Although he’s an acclaimed name, he’s resigned himself to a sorry fate. In his own words, “I’m an antique, out of date — an anachronism. The world belongs to the young. Make way for them, let them have it.” He might have seen Bonnie and Clyde and The Graduate too.
Still, he’s continually in dialogue with his own personal legacy and very aware of it. Just as he watches a version of himself on TV. His character recalls a tagline from his heyday, “The Marx Brothers make you laugh. Garbo makes you swoon. Orlok makes you scream.” It’s all part of this persona closely mirroring Karloff’s past.
Likewise, Sammy — that guy’s not much of an actor — although it changes instantly if we know this is Bogdanovich himself. The young screenwriter walks in, sees the TV, and right on the nose says, “It’s Criminal Code. I saw this at the Museum of Modern Art. Howard Hawks directed this. He really knows how to tell a story.”
They become these dueling pawns, partly fiction, partly reality, as Orlok bemoans the fact he has become high camp; he can hardly play it straight anymore, and Sammy coaxes him that the role is something he can do (Targets?). Otherwise, he’ll offer it to Vincent Price.
It’s as if the director beat Orson Welles to the punch with this kind of intratextual dialogue between the medium and its real-life players. Surely history helped out because Targets was just his beginning followed by a whole slew of classics, albeit disrupted and undermined by his own turbulence and troubles replicating his most supernal successes. All these things and more are what make Targets so riveting when it has little right to be.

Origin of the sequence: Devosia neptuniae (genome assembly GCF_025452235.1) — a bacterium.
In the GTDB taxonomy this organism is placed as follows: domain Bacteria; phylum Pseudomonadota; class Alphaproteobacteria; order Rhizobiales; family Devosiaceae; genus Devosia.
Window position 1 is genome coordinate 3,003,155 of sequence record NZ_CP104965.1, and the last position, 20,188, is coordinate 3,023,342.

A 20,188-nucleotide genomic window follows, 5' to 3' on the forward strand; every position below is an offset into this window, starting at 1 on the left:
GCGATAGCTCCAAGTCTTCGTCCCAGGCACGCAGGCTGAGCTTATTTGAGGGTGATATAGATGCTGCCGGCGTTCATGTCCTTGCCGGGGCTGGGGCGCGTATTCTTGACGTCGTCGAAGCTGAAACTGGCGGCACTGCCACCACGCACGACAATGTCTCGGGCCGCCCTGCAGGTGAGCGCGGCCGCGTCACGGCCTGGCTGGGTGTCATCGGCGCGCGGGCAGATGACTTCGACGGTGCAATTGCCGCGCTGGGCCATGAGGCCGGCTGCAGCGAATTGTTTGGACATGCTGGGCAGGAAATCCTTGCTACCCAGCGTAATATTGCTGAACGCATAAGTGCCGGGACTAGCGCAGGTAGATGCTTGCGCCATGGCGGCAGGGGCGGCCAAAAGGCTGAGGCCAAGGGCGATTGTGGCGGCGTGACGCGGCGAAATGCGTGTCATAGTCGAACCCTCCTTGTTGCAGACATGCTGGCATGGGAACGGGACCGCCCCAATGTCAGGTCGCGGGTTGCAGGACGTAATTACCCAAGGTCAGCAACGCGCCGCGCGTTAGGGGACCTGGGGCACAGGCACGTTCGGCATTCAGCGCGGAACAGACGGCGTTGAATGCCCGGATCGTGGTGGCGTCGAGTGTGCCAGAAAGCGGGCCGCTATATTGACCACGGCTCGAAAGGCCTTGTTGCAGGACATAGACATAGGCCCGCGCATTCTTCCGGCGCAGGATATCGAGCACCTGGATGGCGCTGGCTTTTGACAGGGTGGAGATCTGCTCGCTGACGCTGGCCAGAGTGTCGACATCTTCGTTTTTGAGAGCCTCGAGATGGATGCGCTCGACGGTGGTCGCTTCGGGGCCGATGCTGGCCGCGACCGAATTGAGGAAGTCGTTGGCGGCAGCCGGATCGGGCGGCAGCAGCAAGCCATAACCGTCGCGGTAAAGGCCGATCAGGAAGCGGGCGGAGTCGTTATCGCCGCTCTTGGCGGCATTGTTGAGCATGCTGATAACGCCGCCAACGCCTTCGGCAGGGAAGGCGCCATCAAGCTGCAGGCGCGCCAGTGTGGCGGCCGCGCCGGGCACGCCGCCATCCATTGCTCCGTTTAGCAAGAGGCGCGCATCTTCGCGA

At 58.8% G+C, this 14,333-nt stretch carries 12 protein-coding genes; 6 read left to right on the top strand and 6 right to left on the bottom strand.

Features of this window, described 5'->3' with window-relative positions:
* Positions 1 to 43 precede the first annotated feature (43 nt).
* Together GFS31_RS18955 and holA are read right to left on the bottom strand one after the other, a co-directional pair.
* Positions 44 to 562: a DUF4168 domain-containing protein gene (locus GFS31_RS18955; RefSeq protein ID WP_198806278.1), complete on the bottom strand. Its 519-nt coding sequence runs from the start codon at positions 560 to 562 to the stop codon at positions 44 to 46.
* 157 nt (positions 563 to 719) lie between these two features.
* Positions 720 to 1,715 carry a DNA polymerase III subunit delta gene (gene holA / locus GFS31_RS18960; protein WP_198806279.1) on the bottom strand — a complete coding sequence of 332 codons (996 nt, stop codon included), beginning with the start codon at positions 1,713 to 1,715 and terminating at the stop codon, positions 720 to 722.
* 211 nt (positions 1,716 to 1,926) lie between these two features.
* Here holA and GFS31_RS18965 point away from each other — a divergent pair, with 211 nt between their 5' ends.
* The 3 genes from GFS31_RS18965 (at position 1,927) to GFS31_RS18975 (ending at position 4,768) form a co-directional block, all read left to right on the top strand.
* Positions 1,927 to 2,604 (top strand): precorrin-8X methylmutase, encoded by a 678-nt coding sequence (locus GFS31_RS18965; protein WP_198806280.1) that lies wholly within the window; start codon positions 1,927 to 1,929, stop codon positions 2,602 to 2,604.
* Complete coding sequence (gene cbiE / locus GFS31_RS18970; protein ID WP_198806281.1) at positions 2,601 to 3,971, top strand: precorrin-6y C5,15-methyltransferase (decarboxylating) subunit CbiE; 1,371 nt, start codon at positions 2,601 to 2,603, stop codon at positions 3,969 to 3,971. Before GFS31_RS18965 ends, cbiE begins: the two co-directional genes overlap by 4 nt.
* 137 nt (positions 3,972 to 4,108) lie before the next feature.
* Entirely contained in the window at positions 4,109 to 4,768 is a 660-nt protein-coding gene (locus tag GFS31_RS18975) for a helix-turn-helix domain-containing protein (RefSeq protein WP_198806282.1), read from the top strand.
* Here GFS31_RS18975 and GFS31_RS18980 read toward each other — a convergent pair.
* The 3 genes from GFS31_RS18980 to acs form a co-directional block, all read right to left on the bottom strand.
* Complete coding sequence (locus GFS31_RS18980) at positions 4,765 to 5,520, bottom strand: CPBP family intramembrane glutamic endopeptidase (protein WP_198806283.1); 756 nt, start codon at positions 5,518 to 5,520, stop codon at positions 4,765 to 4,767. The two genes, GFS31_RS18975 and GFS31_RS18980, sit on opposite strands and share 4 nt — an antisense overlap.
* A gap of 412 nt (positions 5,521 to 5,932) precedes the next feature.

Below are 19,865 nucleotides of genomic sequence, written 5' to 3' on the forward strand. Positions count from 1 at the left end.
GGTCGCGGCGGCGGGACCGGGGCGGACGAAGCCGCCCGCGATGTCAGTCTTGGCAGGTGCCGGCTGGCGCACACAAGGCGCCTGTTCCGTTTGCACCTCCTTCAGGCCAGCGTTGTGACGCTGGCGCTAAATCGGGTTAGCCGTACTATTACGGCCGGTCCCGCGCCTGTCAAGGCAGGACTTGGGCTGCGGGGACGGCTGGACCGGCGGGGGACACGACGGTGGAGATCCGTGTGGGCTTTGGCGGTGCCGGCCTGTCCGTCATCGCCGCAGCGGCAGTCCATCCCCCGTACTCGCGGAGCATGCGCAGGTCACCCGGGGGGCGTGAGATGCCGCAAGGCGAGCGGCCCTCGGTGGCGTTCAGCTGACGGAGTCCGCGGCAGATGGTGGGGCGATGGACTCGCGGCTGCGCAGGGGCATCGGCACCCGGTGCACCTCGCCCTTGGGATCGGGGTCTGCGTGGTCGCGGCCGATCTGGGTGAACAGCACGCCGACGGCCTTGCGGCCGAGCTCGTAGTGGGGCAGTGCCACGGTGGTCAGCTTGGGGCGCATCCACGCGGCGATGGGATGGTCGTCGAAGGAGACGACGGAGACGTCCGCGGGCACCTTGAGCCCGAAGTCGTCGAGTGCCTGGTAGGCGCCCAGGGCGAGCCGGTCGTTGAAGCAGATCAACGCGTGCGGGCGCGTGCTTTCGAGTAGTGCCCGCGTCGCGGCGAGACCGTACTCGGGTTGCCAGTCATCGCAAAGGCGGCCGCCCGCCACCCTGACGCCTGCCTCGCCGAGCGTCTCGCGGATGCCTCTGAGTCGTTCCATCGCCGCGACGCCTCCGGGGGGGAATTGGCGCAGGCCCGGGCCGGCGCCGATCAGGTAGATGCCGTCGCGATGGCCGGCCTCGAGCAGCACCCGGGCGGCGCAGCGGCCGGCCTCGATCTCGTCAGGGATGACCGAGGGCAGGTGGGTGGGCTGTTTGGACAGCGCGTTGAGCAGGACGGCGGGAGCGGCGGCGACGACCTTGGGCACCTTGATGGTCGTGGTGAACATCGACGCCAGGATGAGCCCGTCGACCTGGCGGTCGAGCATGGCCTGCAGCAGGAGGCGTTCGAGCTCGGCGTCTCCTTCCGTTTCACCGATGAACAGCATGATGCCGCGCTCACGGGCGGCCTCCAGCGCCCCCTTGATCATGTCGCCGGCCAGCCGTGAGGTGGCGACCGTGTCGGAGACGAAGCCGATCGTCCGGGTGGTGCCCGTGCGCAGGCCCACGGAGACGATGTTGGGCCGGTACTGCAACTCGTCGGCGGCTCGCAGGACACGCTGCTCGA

Orlok’s secretary Jenny (Nancy Hsueh in a charming role) is romantically attached to Sammy, but also has a staunch devotion to Orlok. She doesn’t want the old man to just give up and she feels slighted when he lashes out at her — one of the few people who genuinely cares for his well-being.
He’s ready to turn his back on it all only to reluctantly agree to make a public appearance. He’s fallen to the low of the Drive-in Theater circuit, living off the residual celebrity of his waning fame.
Meanwhile, Bobby has gone through his daily paces. He seems like an All-American boy. He’s married but lives with his parents. He likes guns, and he’s been taught a healthy (or unhealthy) sense of competition. There’s an underlying angst supplied by this deceptively pristine life.